ELECTRIC scooters could help Glasgow stay “ahead of the curve” in an ongoing shift towards a future of micro-mobility.

With a pressing need to reduce carbon dioxide emissions, but also a drive to find ways to reduce crowding on public transport in light of the Covid-19 outbreak, e-scooters could “align very well with the mood in the public”.

Glasgow City Council confirmed plans to repurpose the city centres streets to make them better suited to physical distancing and to promote active travel.

As part of these plans, Glasgow could become the first Scottish cities to trial a transport method which is growing increasingly popular in other European countries and the USA – e-scooters.

READ MORE: Here are the changes being made to city centre streets in aid of physical distancing

Paul Williams, an expert on e-scooters and chief executive officer of cycling insurance provider Cycleplan, is urging Glasgow to “be bold and to look towards the future, rather than worrying about short term issues.

“We need to drive change,” he added.

Paul explains that a move towards micro-mobility in the form of e-bikes and e-scooter could benefit everyone to move around cities in a convenient and cost-effective ways.

“We would encourage the government to move through the trial period as quickly as possible and lay down some legislation to make these devices legal,” he said.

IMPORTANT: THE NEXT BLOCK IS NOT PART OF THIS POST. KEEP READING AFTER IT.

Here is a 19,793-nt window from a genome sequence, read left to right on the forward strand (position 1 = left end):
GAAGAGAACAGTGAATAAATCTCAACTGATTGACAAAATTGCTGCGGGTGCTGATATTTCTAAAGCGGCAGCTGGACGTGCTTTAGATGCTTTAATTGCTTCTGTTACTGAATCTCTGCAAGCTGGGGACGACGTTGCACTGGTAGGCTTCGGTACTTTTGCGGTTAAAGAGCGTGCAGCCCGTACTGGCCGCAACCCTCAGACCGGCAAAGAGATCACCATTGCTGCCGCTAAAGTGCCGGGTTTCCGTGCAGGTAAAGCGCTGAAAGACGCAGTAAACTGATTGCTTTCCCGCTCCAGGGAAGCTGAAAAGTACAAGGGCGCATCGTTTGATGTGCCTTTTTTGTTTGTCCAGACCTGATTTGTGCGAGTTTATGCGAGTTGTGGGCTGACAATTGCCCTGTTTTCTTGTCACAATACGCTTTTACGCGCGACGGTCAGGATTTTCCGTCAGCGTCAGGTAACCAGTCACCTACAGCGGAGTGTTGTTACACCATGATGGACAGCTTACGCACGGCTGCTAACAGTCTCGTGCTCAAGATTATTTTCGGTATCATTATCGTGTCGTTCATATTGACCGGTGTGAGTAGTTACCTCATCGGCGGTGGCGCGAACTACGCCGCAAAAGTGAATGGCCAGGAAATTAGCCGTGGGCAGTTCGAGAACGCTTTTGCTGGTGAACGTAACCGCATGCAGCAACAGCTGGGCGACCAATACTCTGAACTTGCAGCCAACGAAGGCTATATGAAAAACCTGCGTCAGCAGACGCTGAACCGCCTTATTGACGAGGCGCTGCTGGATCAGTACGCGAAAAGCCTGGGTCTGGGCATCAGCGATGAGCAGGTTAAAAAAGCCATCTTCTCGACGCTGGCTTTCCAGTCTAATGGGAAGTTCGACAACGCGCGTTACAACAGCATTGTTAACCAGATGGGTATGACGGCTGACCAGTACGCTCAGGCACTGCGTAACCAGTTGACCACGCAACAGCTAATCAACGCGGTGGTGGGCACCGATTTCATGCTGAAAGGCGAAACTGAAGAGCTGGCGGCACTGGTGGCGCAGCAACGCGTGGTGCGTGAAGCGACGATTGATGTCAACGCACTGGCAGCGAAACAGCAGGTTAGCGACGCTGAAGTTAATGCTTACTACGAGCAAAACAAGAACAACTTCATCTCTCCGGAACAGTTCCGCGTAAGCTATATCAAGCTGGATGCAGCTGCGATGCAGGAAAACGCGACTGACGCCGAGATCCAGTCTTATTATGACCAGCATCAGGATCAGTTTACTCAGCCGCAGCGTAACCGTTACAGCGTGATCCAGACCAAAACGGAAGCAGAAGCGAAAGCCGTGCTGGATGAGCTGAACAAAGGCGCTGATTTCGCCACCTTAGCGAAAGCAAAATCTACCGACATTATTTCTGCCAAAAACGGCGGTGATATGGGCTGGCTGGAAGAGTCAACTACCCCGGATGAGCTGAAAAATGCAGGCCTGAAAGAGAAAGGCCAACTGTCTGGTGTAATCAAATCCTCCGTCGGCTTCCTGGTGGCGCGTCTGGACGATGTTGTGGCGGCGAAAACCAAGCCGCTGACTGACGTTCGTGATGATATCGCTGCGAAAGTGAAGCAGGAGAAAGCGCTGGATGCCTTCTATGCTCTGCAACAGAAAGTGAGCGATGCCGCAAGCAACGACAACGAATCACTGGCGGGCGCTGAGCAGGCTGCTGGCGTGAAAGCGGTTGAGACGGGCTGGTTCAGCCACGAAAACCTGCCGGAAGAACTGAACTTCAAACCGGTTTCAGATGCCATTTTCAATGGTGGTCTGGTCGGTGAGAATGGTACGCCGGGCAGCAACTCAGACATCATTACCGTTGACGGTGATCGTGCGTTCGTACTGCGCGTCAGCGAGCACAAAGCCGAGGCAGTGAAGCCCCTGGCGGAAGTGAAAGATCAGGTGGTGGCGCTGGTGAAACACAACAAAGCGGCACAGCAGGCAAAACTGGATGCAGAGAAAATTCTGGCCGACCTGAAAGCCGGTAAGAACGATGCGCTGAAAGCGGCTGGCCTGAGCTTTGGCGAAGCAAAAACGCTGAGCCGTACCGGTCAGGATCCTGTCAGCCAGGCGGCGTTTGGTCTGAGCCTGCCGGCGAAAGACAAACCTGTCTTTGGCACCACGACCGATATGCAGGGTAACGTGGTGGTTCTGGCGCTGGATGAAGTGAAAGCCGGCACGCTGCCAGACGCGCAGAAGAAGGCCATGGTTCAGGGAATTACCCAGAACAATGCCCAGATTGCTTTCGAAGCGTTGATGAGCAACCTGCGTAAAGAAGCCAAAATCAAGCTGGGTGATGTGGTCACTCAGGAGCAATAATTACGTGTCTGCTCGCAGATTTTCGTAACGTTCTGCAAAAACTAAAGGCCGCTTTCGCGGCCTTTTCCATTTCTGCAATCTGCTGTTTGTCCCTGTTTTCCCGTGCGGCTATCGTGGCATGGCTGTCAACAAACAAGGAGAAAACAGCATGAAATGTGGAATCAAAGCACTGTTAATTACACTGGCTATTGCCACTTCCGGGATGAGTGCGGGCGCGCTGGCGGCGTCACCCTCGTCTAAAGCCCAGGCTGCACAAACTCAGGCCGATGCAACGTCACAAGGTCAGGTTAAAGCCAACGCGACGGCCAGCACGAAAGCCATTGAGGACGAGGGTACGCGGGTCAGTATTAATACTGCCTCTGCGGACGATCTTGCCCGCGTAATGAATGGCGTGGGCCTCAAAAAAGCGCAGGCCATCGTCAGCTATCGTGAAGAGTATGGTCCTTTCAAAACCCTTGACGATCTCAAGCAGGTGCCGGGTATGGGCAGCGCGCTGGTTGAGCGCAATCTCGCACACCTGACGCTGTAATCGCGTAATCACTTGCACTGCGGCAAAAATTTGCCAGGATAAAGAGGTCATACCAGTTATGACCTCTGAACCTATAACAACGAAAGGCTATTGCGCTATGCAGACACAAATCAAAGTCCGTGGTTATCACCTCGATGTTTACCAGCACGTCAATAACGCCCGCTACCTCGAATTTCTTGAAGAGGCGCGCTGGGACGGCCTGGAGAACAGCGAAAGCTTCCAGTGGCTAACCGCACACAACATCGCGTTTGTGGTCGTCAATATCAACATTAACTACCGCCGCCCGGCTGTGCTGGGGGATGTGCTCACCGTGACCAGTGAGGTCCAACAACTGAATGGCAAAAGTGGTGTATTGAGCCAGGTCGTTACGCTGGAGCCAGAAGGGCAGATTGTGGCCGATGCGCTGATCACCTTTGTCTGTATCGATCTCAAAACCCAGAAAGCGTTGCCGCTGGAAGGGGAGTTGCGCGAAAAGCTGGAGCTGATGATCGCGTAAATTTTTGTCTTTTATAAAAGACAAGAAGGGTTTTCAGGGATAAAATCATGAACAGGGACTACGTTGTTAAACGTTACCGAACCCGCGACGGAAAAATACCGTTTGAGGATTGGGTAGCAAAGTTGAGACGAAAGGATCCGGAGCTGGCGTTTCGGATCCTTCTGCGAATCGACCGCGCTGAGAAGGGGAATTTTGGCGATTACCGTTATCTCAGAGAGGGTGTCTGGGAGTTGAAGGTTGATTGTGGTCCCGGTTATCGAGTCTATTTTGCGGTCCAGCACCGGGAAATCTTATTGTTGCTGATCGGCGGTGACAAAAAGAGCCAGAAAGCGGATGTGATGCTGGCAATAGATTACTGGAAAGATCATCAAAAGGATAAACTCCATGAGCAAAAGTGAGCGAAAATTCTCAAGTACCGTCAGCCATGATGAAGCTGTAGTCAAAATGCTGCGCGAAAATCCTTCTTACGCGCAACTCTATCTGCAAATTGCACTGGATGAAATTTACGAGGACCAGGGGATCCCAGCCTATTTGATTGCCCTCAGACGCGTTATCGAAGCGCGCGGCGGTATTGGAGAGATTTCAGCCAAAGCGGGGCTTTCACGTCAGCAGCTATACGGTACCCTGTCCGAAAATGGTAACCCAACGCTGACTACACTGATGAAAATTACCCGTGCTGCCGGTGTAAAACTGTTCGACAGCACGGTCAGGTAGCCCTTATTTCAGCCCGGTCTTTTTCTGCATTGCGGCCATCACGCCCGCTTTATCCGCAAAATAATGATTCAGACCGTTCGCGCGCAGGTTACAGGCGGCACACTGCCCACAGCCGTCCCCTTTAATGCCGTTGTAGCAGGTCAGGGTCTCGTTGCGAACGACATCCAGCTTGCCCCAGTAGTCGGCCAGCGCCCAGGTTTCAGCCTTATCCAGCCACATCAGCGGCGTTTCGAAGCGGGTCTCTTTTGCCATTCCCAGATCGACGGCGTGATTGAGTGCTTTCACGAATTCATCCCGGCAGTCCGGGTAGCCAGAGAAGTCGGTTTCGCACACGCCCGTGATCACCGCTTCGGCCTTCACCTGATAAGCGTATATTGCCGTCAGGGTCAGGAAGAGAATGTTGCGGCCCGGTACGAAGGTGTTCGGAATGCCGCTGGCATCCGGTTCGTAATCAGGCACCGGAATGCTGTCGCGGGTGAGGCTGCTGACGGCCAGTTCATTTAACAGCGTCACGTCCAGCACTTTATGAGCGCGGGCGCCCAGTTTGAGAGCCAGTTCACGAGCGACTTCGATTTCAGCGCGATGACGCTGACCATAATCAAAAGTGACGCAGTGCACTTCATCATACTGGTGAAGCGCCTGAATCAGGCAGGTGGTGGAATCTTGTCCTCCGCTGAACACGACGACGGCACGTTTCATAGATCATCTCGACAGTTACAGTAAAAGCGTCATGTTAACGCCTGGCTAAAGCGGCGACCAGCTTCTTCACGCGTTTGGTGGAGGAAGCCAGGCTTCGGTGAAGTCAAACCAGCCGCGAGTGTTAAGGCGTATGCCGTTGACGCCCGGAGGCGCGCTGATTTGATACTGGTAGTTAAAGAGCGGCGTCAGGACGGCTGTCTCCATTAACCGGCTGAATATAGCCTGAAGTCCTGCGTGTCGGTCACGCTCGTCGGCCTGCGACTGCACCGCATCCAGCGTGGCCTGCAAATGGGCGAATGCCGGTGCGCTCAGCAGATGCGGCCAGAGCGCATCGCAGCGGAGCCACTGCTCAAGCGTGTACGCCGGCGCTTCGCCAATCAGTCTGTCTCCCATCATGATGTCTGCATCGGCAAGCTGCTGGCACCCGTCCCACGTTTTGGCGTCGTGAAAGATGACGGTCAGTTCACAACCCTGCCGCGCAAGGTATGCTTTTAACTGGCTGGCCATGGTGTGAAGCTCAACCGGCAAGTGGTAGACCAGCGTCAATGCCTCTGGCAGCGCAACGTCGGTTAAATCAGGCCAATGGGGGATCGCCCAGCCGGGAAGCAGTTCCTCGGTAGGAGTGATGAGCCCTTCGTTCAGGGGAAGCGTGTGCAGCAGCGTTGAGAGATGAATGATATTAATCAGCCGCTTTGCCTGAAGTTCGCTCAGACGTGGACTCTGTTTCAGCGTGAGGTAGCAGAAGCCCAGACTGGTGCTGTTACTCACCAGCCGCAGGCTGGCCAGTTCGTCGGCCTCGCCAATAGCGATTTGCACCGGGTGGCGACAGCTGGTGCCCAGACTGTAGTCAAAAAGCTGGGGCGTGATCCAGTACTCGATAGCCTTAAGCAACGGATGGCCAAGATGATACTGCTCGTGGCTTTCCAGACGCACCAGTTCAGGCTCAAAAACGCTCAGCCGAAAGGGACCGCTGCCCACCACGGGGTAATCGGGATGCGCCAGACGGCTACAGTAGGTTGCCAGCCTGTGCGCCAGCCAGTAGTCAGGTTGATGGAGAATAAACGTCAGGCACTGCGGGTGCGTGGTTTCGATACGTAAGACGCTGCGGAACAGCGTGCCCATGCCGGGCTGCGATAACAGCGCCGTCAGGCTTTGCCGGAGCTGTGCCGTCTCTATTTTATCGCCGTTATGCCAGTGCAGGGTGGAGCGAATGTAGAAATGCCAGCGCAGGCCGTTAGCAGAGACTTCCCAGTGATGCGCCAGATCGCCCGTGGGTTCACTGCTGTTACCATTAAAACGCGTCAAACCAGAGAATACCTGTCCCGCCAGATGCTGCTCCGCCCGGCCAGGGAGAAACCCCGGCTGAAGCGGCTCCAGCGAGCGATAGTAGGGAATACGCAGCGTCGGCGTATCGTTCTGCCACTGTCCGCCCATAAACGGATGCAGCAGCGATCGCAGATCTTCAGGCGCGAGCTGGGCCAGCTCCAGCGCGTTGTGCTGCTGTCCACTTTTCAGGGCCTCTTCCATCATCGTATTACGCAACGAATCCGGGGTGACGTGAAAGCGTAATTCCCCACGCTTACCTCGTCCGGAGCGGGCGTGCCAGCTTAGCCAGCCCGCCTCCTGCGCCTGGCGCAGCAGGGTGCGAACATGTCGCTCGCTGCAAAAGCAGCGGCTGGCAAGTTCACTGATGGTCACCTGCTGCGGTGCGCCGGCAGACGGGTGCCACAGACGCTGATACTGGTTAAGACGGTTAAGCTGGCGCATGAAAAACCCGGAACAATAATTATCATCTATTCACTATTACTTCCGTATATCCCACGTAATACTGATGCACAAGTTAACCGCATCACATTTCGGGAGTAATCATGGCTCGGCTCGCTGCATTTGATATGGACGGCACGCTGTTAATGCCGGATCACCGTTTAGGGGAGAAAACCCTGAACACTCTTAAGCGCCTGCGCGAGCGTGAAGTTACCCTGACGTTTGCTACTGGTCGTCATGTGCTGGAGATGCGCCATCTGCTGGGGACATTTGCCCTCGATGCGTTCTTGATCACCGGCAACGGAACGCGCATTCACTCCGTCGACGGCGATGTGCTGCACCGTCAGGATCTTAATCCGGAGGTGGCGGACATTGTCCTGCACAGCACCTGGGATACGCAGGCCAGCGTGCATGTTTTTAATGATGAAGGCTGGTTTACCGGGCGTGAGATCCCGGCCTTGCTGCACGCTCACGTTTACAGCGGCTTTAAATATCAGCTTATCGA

E-scooters have faced controversy, with some people raising safety concerns for both pedestrians and riders. However, the Cycleplan's CEO believes that the council’s plans such as the short-term suspension of one-third of the city centre’s on-street parking spaces, would ensure safety by creating lane ways for the riders. He said: “People should ideally be using e-scooters in public roads or cycle ways and paths specifically designed for it.

READ MORE: Glasgow takes step closer to city centre e-Scooter trials in Scotland-first

“This is why Glasgow’s funding of the changes to road networks to allow for e-scooters and the likelihood we will see parking spaces suspended and removed to allow an additional lane for cycles and e-scooters is a great idea.

“We will see the whole design of road networks changing and evolving. I think any city like Glasgow needs to be looking not two-three years ahead, they need to be looking 10 years, 15 or 20 years ahead when the volumes of people travelling around on micro-mobility devices will be significant.

He believes micro-mobility transport systems are the future for UK cities.

“It is going to transform cities as we know them. It will be quite phenomenal,” he added.